“I believe the agreed amount was eighty five pounds.” Said I.                                                                               
No response, instead she strode around the table removing green, rubberised gloves. She opened the case, removed a glass flask and inspected the contents, she then scrutinised the others. Apparently satisfied, she closed the case, placed it tidily on a shelf and retrieved a package from between two books. As she proffered the dirty bundle, her hand hesitated;                                                 
“There’s something else.” Her voice clipped, the vaguest hint of accent.                                                         
“I can rely on your discretion?”                                                                                                                                      
“Of course.” We chorused.                                                                                                                                       
“Then I wish you to retrieve something particular, rare. I shall pay you handsomely.”                                    
“We’re listening” I prompted.                                                                                                                                           
“I need…the brain of a wyvern” pause, watching for a reaction from us –she got none.        
“If you could actually bring me the whole creature, then better, if alive, better still, the reward will reflect the condition of what you return with.”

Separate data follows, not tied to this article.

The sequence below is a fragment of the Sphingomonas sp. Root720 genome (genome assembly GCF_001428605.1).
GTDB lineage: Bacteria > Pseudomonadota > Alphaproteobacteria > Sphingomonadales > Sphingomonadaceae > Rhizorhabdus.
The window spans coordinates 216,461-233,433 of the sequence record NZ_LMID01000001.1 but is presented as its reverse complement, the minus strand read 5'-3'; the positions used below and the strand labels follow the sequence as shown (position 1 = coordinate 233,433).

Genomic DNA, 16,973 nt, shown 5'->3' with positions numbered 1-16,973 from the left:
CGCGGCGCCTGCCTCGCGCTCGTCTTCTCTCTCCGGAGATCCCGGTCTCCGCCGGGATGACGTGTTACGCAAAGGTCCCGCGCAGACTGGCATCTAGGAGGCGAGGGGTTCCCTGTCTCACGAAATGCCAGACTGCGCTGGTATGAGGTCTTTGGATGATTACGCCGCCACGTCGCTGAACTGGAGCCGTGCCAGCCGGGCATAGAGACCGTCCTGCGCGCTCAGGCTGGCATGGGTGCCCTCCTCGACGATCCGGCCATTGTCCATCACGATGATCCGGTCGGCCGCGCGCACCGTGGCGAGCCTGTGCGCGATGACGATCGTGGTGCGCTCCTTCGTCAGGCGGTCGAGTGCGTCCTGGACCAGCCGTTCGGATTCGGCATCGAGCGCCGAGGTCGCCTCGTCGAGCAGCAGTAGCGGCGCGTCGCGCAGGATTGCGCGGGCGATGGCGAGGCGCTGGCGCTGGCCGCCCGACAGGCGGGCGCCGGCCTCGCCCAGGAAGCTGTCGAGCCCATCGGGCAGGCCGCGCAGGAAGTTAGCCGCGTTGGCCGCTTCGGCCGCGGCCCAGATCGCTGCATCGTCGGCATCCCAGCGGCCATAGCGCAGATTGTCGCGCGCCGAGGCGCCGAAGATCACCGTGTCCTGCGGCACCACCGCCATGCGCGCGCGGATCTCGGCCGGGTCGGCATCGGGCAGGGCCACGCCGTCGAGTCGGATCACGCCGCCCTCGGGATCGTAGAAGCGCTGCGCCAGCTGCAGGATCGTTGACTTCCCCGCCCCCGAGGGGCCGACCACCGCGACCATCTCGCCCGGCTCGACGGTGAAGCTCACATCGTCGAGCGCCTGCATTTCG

“No problem”. I said smoothly.

Outside, in the drizzly dark, I turned to Doppler;                                                                                               
“Where in the name of the Divines do we find a wyvern?”

We rented a room in Bath for the night, a simple establishment run by a scarecrow of a woman. Mrs Fuller brought us some tepid beer, stale bread and a hunk of chewy, fatty pork. I was convinced that she had taken an instant dislike to us, nothing to do with the fact that having heard my accent she visibly cringed then looked us up and down before declaring,                                                                                                                 
“We ‘ave honely the one room havailable this night. You won’t mind sharing a bed, hI’m sure.”                                                                                                                                                              
We didn’t have much luggage, and after shoving our bags under the loosely sprung bed and grinding our way through the minimum amount of victuals possible, we slept, half clothed through the night. In the morning I ached more than if I’d slept on a galloping horse. We declined Mrs Fuller’s offer of breakfast and instead headed into the centre of the Spa town to find a place that had edibles. A pleasant, pretty place, but not to my liking. The Pump Rooms seemed to consist of hordes of fluttering young ladies in the charge of powdery female relatives; promenading their silks and frills for the pleasure of flocks of lads, who seemed to me to be equally prim.                                                                                                             
  Not a single weapon in sight.

Time to speak to a contact. Time to head for ‘the smoke’.

To be continued…